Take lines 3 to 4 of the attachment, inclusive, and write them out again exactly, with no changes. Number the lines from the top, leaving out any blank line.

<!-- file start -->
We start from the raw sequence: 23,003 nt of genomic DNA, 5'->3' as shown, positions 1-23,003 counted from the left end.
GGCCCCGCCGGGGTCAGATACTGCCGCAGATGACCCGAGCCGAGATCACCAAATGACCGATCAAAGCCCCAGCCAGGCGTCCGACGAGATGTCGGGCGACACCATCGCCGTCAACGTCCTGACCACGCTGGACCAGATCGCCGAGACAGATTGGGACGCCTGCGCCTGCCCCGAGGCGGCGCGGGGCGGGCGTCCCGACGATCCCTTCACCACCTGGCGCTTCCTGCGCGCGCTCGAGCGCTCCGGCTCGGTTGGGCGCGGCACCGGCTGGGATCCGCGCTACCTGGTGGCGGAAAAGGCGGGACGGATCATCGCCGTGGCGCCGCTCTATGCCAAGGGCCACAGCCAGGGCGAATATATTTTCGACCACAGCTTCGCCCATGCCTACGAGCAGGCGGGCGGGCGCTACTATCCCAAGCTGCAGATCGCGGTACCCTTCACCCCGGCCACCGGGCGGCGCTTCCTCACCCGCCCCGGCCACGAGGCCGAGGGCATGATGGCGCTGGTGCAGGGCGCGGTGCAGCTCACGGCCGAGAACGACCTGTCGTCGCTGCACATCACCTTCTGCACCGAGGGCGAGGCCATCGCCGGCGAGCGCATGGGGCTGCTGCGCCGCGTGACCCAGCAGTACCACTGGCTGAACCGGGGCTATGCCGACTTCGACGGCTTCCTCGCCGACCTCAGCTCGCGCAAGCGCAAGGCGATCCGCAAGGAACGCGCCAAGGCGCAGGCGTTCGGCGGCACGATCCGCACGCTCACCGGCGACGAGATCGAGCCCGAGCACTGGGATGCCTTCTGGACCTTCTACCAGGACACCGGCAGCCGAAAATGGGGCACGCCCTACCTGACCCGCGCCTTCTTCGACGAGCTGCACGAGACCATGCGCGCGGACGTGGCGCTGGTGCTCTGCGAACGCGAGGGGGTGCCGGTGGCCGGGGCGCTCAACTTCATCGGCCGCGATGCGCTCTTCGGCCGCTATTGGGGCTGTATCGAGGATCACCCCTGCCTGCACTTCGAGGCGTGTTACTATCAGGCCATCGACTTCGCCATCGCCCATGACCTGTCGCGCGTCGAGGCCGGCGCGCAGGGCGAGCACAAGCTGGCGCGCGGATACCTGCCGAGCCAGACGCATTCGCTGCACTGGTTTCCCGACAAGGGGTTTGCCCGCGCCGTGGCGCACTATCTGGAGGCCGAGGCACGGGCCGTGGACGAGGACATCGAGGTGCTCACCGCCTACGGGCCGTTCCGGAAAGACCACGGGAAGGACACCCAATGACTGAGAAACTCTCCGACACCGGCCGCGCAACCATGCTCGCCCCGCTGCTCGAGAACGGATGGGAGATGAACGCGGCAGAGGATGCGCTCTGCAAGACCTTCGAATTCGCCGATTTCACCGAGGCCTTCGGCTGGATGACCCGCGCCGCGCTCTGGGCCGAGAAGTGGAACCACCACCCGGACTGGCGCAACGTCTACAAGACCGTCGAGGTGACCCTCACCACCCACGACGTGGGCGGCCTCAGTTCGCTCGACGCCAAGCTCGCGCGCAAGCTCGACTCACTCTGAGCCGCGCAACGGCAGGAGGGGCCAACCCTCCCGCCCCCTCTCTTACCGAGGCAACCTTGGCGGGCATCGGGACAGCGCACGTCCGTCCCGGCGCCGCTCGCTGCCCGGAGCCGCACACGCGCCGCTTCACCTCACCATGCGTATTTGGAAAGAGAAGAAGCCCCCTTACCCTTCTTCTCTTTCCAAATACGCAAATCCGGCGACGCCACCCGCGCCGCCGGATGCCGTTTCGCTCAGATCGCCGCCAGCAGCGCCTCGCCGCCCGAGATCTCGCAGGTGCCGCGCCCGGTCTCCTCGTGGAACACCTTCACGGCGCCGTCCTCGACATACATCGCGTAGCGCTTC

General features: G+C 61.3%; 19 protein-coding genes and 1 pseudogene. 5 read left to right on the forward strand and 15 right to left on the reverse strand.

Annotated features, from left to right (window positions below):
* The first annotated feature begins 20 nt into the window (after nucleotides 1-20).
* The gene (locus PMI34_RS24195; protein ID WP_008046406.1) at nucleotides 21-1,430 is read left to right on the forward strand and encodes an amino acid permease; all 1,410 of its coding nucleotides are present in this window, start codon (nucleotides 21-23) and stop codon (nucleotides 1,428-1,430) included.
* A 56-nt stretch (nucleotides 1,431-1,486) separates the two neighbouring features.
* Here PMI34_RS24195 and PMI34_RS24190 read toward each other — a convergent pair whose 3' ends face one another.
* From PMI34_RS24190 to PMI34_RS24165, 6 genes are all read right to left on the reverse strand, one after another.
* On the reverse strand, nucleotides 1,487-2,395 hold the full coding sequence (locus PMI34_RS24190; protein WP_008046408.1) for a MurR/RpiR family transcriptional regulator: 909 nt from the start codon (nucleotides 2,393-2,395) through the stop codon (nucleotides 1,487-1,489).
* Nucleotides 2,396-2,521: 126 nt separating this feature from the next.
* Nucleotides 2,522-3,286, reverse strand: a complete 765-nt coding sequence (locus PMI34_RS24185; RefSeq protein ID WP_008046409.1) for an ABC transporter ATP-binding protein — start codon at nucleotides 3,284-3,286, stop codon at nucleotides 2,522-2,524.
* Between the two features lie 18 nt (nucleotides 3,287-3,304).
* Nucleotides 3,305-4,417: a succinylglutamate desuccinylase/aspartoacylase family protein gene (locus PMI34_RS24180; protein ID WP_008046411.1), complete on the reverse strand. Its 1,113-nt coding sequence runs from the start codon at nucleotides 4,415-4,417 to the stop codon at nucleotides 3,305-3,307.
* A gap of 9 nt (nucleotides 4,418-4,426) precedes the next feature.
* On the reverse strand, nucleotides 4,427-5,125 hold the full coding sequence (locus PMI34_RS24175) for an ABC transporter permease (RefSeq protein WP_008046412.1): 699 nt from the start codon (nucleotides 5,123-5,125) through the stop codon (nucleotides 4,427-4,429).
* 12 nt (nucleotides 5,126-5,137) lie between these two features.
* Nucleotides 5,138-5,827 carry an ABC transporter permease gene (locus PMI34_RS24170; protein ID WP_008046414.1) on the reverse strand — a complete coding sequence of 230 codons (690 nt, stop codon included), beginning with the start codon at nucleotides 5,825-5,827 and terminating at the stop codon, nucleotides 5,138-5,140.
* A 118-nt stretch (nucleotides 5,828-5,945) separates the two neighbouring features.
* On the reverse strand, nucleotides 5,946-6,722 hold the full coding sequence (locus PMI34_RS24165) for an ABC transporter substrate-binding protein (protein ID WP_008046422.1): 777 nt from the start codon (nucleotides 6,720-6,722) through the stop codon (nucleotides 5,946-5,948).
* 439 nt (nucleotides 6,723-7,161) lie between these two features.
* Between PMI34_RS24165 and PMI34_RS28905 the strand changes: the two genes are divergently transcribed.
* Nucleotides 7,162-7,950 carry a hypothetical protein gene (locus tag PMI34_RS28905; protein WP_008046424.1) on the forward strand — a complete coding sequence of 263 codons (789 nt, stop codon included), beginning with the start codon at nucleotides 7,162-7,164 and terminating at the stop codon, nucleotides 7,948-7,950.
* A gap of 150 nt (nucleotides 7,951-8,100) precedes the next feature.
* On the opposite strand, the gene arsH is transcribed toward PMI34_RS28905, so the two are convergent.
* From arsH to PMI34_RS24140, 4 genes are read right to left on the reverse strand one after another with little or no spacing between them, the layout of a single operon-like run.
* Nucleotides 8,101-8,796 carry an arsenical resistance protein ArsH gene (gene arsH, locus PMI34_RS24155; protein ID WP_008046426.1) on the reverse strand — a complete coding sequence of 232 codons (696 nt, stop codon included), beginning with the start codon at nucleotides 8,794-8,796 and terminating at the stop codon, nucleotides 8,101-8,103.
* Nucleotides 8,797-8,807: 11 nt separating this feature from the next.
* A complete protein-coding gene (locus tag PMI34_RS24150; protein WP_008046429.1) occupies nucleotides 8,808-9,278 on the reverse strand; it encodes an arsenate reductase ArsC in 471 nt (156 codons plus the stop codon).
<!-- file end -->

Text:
General features: G+C 61.3%; 19 protein-coding genes and 1 pseudogene. 5 read left to right on the forward strand and 15 right to left on the reverse strand.

Annotated features, from left to right (window positions below):